Now that the post-New Year's warmth has warn off and my re-issue session has ended, it's time to concentrate on stuff that is coming down the pike in the next few months. But first, there is one more re-issue to contend with.
This is a re-issue of the fifth album from the bunch of Canuck thrash nuts. It surprised some fans that they waited this long for their self-titled release. Then again a certain other band from SF did it and was quite successful. What separated Exciter from many of its peers was its willingness to drift away from pure-thrash and try some heavy rock boogie. The track "O.T.T." could be off a whole myriad heavy rock albums of the time.
The only thing that takes some getting used to is the helium-filled vocals of Rob Mainati. Think, Geoff Tate of Queensryche or Rob Halford of Judas Priest (who provided the name for the band) only higher, getting dangerously close to that nutter from Nitro, Jim Gillette, who could break glass with his high notes. Once you get over that hump, this is quite an enjoyable heavy rock/thrash romp. Exciter excited lots of people and it's not hard to see why. This re-release of a re-release contains the bonus track "Termination".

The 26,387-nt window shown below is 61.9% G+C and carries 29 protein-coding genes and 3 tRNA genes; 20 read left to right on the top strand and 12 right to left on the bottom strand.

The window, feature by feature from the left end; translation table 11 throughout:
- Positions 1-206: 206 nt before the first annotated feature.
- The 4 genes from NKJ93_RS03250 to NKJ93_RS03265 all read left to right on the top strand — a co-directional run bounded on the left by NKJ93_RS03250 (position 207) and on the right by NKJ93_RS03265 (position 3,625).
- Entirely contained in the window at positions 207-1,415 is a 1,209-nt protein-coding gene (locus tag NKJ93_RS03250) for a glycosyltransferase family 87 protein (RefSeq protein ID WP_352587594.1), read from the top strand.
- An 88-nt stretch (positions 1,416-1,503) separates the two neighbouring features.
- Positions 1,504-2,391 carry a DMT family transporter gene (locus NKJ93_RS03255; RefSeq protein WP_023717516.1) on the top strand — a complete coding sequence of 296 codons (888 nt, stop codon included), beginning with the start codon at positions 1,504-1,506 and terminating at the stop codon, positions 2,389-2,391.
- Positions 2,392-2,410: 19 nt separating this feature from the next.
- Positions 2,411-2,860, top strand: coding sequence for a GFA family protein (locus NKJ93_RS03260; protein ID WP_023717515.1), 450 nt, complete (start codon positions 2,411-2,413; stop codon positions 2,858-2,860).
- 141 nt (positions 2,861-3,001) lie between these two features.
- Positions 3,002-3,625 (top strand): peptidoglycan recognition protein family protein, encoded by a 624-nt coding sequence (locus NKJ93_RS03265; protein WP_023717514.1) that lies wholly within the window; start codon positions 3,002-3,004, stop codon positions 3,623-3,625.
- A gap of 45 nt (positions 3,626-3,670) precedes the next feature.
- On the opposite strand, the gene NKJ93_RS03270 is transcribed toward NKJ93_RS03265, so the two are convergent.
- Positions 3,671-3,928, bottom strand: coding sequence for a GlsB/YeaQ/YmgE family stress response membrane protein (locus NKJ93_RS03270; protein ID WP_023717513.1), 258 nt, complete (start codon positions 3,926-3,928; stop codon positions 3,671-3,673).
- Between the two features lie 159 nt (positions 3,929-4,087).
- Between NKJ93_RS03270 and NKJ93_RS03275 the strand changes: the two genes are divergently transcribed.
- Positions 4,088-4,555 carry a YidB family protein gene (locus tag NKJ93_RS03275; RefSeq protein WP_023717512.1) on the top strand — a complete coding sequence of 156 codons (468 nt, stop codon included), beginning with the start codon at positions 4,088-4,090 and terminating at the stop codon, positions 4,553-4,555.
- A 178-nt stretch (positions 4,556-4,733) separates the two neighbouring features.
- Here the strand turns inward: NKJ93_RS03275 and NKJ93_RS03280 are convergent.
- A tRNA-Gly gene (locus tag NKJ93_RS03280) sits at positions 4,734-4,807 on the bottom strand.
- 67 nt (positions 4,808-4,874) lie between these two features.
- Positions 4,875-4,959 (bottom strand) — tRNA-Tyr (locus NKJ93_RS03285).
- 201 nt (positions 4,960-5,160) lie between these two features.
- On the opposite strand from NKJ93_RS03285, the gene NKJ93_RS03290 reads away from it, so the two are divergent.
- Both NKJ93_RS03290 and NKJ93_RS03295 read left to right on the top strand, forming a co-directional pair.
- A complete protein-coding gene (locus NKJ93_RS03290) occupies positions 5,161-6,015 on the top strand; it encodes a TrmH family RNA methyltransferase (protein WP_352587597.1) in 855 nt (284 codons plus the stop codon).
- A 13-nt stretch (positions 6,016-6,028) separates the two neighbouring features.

So if you like a bit of 80s thrash with heavy rock nuances, then this might be for you. Check out their previous releases as well while you are at it.
I am a bit late to the party on this one having completely missed acquiring it when it came out in 2005. What a fool I feel. I have never been that big a fan of Glenn Hughes' solo work, finding his penchant for overly-clever funkified rock a bit tiring at times.
However, he seems to work well with other strong personalities whether it be in Deep Purple, in the awesome Hughes Thrall, or with Tony Iommi (in and out of Black Sabbath). Then again Iommi is well versed with dealing with reformed drug addicts with big personalities isn't he?
This is far less Sabbath and far more mainstream heavy rock. Iommi has a great deal of fun trying out new stuff. It comes together perfectly on songs like "What You're Living for" that would not be out of place on a release from Queensryche. That is not to say that the band doesn't drift towards Sabbath territory, of the Tony Martin led variety, on songs like "Face Your Fear". The album ends with rather fun "I go Insane" which is almost Floyd-esque prog at times.